Mysia

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Mysia (Greek: Μυσία, Turkish: Misya) was a region in the northwest of ancient Asia Minor or Anatolia (part of modern Turkey). It was located on the south coast of the Sea of Marmara. It was bounded by Bithynia on the east, Phrygia on the southeast, Lydia on the south, Aeolis on the southwest, Troad on the west and by the Propontis on the north. In ancient times it was inhabited by the Mysians, Phrygians, Aeolian Greeks, and other groups.

Contents

Geography

The precise limits of Mysia are difficult to assign. The Phrygian frontier was fluctuating, while in the northwest the Troad was only sometimes included in Mysia. The northern portion was known as Lesser Phrygia or Phrygia Minor (Greek: μικρὰ Φρυγία), while the southern was called Major or Pergamene. Mysia was in later times also known as Phrygia Hellespontica (Ἑλλησποντιακὴ Φρυγία, "Hellespontine Phrygia") or Phrygia Epictetus (ἐπίκτητος Φρυγία, "acquired Phrygia"), so named by the Attalids when they annexed the region to the Kingdom of Pergamon.[1].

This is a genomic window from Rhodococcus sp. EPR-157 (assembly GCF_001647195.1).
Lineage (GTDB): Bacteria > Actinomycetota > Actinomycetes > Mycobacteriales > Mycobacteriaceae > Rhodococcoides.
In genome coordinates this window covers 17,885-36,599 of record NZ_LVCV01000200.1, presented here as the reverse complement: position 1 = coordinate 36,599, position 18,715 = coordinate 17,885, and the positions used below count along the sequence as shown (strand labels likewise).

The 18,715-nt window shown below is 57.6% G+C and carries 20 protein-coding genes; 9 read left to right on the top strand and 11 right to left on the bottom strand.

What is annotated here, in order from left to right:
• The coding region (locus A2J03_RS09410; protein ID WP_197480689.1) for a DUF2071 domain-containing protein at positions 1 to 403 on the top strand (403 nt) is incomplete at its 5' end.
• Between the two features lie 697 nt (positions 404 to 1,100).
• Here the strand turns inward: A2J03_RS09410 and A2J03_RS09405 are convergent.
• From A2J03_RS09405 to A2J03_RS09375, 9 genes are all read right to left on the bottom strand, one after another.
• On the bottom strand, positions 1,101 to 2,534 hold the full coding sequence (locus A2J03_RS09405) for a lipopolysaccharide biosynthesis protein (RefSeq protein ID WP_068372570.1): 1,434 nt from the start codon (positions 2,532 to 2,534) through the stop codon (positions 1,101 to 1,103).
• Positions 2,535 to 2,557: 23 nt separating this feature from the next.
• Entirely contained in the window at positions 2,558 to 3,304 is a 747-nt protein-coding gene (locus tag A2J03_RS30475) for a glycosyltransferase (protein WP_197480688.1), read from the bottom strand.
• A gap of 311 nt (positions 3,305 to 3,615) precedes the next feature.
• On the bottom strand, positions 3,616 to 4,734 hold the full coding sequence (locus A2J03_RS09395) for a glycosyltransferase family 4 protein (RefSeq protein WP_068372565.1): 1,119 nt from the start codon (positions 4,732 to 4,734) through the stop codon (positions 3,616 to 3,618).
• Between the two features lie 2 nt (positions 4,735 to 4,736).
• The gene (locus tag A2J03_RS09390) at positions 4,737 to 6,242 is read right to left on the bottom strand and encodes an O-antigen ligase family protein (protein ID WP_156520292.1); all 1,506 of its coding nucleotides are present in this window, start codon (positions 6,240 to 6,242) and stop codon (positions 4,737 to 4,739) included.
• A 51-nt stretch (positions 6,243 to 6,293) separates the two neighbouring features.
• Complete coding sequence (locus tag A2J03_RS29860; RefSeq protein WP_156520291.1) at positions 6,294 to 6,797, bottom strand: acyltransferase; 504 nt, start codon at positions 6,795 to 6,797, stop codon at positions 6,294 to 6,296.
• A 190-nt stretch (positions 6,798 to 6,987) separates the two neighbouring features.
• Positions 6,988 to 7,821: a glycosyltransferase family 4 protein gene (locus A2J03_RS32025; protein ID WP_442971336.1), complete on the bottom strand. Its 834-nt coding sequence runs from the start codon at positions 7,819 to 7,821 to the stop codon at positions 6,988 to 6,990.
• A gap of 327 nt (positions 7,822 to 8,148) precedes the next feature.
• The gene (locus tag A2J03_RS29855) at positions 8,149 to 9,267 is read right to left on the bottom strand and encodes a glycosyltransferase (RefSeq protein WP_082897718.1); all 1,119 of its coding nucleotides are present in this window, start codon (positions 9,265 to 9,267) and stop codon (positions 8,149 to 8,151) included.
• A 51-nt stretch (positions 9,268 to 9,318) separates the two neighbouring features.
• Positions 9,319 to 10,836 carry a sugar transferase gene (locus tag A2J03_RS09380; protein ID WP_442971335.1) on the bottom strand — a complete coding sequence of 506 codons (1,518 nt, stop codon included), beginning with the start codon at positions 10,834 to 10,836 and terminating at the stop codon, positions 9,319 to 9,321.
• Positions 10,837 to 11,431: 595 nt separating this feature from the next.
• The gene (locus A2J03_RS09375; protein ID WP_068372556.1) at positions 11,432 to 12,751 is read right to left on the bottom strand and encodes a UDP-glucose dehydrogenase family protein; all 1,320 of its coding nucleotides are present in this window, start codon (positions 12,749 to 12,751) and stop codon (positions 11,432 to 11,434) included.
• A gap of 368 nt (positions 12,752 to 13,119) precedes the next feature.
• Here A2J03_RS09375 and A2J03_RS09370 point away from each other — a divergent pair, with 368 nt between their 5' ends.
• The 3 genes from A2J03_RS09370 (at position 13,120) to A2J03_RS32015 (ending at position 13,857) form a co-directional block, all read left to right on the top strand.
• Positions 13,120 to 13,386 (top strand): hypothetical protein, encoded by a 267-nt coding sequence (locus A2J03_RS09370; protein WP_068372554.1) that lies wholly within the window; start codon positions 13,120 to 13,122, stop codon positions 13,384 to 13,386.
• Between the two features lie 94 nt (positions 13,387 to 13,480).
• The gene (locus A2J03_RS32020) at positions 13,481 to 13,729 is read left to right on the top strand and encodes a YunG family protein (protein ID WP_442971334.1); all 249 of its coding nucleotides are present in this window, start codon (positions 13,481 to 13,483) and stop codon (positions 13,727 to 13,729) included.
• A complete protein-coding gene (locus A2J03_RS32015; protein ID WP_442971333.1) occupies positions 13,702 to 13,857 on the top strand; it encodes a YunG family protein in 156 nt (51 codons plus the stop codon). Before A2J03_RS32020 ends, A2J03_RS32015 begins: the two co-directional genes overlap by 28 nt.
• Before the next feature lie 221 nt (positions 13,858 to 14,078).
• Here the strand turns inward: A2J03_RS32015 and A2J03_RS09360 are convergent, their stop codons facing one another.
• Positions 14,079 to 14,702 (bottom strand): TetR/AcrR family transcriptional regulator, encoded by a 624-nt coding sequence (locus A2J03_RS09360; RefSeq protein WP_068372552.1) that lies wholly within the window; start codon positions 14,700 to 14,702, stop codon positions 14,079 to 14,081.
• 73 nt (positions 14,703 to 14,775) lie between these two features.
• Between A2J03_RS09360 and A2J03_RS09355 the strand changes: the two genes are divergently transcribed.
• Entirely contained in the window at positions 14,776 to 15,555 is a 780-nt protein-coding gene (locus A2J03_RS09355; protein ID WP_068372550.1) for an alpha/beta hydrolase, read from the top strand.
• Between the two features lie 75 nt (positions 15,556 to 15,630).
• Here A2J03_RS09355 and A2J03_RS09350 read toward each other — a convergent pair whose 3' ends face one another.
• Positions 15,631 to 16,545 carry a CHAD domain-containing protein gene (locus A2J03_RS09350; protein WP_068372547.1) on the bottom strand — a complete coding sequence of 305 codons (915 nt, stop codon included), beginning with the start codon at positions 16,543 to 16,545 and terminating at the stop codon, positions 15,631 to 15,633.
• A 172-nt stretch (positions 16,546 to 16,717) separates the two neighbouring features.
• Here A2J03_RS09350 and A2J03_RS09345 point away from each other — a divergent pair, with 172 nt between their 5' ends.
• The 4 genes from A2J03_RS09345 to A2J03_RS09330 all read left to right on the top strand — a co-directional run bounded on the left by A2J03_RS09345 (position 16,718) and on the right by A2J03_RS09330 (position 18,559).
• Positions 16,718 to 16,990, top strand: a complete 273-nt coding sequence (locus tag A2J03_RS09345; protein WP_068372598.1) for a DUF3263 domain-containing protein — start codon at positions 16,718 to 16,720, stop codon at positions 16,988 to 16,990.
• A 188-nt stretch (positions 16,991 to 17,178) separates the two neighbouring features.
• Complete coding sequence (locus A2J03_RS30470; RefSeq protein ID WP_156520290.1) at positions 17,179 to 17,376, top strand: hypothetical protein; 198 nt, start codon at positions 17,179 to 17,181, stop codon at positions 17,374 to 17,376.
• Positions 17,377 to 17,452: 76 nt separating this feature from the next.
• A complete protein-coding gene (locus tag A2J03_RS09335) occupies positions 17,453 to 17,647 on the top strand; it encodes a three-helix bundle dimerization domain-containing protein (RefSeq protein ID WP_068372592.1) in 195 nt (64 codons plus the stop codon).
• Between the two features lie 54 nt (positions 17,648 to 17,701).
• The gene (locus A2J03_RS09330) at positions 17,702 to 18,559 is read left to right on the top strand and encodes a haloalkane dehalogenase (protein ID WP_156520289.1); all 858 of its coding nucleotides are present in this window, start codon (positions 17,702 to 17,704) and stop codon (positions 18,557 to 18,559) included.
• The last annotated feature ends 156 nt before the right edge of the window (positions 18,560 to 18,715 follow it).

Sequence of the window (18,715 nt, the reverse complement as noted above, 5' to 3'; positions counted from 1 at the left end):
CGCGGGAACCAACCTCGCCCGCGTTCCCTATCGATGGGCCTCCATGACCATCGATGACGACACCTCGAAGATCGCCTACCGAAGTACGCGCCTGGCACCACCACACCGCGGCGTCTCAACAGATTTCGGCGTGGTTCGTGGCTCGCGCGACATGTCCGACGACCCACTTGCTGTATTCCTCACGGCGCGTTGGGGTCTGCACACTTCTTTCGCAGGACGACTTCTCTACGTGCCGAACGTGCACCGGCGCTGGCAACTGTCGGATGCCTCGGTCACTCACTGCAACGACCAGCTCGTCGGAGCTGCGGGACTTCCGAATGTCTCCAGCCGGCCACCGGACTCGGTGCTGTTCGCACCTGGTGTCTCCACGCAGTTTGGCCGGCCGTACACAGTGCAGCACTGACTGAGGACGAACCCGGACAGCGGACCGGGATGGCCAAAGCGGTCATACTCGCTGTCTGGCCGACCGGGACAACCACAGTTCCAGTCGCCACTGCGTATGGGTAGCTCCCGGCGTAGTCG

Land and elevation

The chief physical features of Mysia are the two mountainsMount Olympus at (7600 ft) in the north and Mount Temnus in the south, which for some distance separates Mysia from Lydia and is afterwards prolonged through Mysia to the neighbourhood of the Gulf of Adramyttium. The major rivers in the northern part of the province are the Macestus and its tributary, the Rhyndacus, both of which rise in Phrygia, and, after diverging widely through Mysia, unite their waters below the lake of Apolloniatis about 15 miles (24 km) from the Propontis. The Caïcus in the south rises in Temnus, and from thence flows westward to the Aegean Sea, passing within a few miles of Pergamon. In the northern portion of the province are two considerable lakes, Artynia, or Apolloniatis (Abulliont Geul), and Aphnitis (Maniyas Geul), which discharge their waters into the Macestus from the east and west respectively.

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